Come the end with everybody bar Verstappen out on new softs, Russell’s improvement eliminated his Mercedes teammate Hamilton, who complained on his way back to the pits, “There’s something wrong with this car”.
Then came Esteban Ocon, Lance Stroll, Alex Albon and Daniel Ricciardo, with Albon having run off-set for his second run and completed his final flier well ahead of the rest – just as Williams had done at the end of the opening segment.
In Q1, where the entire field was covered by one-second, Perez’s last-gasp effort moved him through in second behind Verstappen, knocking out Carlos Sainz along with Kevin Magnussen, Valtteri Bottas, Zhou Guanyu and Logan Sargeant.
The first four completed personal best efforts on their second and final fliers, with Sainz complaining about traffic impacting his last run, but Sargeant lost both his Q1 times for running beyond track limits at Turn 1.
His best of those two laps was his first, but that still would not have been fast enough to progress.
So congratulations to Max Verstappen in taking pole at Yas Marina. Earlier, the Red Bull driver was struggling to find a right setup after a tricky final practice session. But the team figured it out and the world champion delivered the result with P1. Kudos.
Abu Dhabi Grand Prix, qualifying positions: 1 Max Verstappen Red Bull 1:23.445 2 Charles Leclerc Ferrari 1:23.584 3 Oscar Piastri McLaren 1:23.782 4 George Russell Mercedes 1:23.788 5 Lando Norris McLaren 1:23.816 6 Yuki Tsunoda AlphaTauri 1:23.968 7 Fernando Alonso Aston Martin 1:24.084 8 Nico Hulkenberg Haas 1:24.108 9 Sergio Perez Red Bull 1:24.171 10 Pierre Gasly Alpine 1:24.548 11 Lewis Hamilton Mercedes 1:24.359 12 Esteban Ocon Alpine 1:24.391 13 Lance Stroll Aston Martin 1:24.422 14 Alexander Albon Williams 1:24.439 15 Daniel Ricciardo AlphaTauri 1:24.442 16 Carlos Sainz Ferrari 1:24.738 17 Kevin Magnussen Haas 1:24.764 18 Valtteri Bottas Alfa Romeo 1:24.788 19 Zhou Guanyu Alfa Romeo 1:25.159 20 Logan Sargeant Williams No time
Red Bull’s Max Verstappen brushed off the time penalty and car damage to score big at Sin City – winning the Las Vegas Grand Prix from Charles Leclerc, who passed Sergio Perez on the final lap.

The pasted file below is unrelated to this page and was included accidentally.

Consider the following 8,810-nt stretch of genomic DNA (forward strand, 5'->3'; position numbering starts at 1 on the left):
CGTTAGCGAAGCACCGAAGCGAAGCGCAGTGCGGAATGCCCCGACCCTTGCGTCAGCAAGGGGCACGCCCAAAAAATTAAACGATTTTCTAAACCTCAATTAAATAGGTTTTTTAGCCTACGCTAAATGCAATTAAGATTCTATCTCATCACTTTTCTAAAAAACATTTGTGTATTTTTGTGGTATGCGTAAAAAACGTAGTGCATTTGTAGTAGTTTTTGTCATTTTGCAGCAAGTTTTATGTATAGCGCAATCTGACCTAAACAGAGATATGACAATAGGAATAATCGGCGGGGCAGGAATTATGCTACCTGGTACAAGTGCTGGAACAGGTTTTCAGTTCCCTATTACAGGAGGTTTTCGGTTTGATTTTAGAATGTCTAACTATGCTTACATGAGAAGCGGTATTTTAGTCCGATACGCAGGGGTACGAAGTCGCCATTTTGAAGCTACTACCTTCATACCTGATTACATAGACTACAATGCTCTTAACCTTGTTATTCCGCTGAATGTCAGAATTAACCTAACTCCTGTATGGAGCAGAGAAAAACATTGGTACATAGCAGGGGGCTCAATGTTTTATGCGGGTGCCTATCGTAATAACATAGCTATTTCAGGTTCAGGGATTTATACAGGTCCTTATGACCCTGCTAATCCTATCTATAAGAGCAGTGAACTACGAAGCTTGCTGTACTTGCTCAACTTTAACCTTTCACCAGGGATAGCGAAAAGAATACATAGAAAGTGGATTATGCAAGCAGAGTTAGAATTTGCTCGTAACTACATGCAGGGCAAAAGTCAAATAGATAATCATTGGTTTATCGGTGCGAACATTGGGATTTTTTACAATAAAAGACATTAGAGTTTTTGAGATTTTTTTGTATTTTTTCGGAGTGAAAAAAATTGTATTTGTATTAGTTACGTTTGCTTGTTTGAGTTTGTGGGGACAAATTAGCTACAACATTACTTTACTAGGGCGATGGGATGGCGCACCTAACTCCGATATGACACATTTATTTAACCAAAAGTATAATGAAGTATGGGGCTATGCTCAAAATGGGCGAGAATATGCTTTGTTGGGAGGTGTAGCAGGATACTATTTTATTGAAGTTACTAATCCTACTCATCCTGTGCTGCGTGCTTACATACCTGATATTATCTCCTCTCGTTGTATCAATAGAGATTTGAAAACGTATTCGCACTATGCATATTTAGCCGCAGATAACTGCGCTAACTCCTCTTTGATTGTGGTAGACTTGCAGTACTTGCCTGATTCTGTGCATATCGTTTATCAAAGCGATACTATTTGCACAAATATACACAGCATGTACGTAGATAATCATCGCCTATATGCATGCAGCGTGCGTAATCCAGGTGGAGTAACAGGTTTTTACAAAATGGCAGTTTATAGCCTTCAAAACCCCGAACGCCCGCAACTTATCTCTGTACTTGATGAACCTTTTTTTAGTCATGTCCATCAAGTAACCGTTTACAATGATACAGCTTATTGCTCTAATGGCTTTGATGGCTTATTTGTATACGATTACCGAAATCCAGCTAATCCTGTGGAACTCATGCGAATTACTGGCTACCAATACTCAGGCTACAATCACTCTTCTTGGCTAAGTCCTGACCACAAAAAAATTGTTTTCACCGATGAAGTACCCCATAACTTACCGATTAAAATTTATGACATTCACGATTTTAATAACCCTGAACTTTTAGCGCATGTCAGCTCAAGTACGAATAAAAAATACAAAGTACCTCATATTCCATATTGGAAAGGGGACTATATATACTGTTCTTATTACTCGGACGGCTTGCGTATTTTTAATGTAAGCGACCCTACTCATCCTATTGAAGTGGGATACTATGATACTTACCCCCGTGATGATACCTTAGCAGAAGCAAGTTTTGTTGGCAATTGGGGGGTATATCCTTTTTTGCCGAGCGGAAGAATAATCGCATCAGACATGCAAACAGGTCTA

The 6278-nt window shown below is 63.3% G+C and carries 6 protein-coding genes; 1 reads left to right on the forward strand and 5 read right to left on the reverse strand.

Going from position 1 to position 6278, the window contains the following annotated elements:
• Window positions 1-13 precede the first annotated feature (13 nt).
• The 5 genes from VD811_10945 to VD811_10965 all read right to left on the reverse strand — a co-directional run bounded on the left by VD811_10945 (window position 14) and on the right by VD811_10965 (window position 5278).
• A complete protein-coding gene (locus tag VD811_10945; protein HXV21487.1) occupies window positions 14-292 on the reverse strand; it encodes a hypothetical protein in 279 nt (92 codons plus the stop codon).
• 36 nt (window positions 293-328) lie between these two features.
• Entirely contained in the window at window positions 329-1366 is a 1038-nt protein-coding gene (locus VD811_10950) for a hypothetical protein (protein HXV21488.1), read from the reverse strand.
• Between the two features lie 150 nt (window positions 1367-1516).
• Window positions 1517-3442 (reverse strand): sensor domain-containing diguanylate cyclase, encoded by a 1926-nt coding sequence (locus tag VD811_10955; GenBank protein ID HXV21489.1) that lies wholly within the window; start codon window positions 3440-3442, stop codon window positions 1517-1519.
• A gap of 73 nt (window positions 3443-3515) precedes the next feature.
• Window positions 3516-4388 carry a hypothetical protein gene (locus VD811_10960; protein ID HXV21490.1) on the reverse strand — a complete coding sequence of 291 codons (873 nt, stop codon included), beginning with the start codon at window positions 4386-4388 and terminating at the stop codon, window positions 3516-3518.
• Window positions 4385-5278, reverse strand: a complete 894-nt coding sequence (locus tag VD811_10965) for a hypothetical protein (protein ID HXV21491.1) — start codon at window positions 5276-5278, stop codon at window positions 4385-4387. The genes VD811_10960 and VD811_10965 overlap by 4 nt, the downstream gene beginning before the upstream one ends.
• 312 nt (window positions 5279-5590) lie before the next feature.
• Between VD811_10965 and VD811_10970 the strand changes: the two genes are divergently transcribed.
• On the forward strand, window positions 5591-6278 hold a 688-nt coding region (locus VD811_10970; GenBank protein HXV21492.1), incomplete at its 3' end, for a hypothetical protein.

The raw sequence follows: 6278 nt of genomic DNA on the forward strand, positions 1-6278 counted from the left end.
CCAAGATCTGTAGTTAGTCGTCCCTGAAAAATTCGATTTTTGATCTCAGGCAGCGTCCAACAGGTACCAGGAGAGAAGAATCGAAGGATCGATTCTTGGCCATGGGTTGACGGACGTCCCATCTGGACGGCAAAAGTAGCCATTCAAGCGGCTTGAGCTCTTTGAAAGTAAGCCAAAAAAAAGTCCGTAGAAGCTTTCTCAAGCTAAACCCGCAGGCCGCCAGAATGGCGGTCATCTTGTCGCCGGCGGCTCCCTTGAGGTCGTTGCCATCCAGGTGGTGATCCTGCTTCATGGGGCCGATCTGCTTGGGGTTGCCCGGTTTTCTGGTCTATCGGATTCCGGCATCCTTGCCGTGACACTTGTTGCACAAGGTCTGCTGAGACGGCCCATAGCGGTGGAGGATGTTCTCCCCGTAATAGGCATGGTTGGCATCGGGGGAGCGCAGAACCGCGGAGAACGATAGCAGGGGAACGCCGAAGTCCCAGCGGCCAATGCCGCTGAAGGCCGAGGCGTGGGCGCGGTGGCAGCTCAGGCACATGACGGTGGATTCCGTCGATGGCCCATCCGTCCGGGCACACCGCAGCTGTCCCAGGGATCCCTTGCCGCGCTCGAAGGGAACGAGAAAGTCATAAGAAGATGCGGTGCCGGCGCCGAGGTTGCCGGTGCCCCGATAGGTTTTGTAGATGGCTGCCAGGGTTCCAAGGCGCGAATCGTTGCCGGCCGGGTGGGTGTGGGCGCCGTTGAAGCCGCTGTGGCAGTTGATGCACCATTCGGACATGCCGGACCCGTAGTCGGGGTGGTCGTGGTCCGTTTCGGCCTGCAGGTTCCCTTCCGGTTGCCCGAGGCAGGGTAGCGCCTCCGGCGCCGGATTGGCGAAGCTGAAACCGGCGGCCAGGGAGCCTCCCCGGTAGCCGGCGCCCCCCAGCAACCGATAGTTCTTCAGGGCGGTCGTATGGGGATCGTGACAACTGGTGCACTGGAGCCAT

Verstappen overcame a five-second time penalty for clashing with Leclerc on the first lap and had to drive around with front wing damage picked up in another incident with Mercedes driver George Russell.
Leclerc showed Ferrari’s race pace potential was true, but was ultimately undone by the second of two safety cars losing a tyre advantage he had over Verstappen and with the caution period it helped Perez recover from picking up front wing damage in a Turn 1 chaos.
At the start, polesitter Leclerc found Verstappen quickly alongside him but when they arrived at the Turn 1 hairpin the Red Bull ran the Ferrari to the edge of the track and off, each soon arguing that they had their front axles ahead at the apex per the racing rules of engagement since early 2022.
In the pack behind, Fernando Alonso spun solo on the low-grip surface and got hit by Valtteri Bottas, who in turn was struck by Perez, with Carlos Sainz understeering into Lewis Hamilton.
The ensuing debris left behind meant the virtual safety car was activated at the end of lap one of 50, with Verstappen already over a second clear anyway.
His gap was up to 1.6 seconds when the race went back to green flag racing conditions at the start of lap three, which did not last long as Lando Norris – having made good gains in the early chaos from his lowly grid spot – crashed hard at Turn 12.
He had actually lost the rear of his McLaren following teammate Oscar Piastri in the previous corner and when things snapped suddenly sideways Norris could not catch it back up again on the slippery surface and he slammed rearwards into the Turn 11 exit wall and then shot down the track to the barriers well behind Turn 12 – nearly collecting Piastri as he did so.